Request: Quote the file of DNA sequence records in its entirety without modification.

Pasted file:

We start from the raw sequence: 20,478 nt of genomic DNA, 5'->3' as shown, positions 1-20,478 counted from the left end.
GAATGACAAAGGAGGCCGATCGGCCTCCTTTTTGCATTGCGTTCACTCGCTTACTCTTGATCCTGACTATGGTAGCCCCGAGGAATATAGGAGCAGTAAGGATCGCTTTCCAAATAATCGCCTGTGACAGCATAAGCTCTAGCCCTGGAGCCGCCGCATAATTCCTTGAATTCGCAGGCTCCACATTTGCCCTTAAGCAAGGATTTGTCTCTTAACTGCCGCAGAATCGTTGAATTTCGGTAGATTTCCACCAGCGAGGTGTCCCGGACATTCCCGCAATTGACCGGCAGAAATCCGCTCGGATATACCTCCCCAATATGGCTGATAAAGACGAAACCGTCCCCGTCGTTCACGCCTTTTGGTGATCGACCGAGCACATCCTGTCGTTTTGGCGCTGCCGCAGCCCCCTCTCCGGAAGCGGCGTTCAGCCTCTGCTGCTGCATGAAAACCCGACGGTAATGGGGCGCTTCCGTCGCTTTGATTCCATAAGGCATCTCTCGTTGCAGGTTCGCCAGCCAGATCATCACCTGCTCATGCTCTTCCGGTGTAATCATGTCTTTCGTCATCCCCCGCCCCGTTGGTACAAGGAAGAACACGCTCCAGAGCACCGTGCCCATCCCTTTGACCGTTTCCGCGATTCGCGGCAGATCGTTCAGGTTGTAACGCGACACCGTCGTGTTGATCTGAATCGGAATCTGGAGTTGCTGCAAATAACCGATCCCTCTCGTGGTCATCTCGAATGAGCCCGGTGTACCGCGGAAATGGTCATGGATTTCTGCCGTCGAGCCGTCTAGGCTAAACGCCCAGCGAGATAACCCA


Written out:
We start from the raw sequence: 20,478 nt of genomic DNA, 5'->3' as shown, positions 1-20,478 counted from the left end.
GAATGACAAAGGAGGCCGATCGGCCTCCTTTTTGCATTGCGTTCACTCGCTTACTCTTGATCCTGACTATGGTAGCCCCGAGGAATATAGGAGCAGTAAGGATCGCTTTCCAAATAATCGCCTGTGACAGCATAAGCTCTAGCCCTGGAGCCGCCGCATAATTCCTTGAATTCGCAGGCTCCACATTTGCCCTTAAGCAAGGATTTGTCTCTTAACTGCCGCAGAATCGTTGAATTTCGGTAGATTTCCACCAGCGAGGTGTCCCGGACATTCCCGCAATTGACCGGCAGAAATCCGCTCGGATATACCTCCCCAATATGGCTGATAAAGACGAAACCGTCCCCGTCGTTCACGCCTTTTGGTGATCGACCGAGCACATCCTGTCGTTTTGGCGCTGCCGCAGCCCCCTCTCCGGAAGCGGCGTTCAGCCTCTGCTGCTGCATGAAAACCCGACGGTAATGGGGCGCTTCCGTCGCTTTGATTCCATAAGGCATCTCTCGTTGCAGGTTCGCCAGCCAGATCATCACCTGCTCATGCTCTTCCGGTGTAATCATGTCTTTCGTCATCCCCCGCCCCGTTGGTACAAGGAAGAACACGCTCCAGAGCACCGTGCCCATCCCTTTGACCGTTTCCGCGATTCGCGGCAGATCGTTCAGGTTGTAACGCGACACCGTCGTGTTGATCTGAATCGGAATCTGGAGTTGCTGCAAATAACCGATCCCTCTCGTGGTCATCTCGAATGAGCCCGGTGTACCGCGGAAATGGTCATGGATTTCTGCCGTCGAGCCGTCTAGGCTAAACGCCCAGCGAGATAACCCA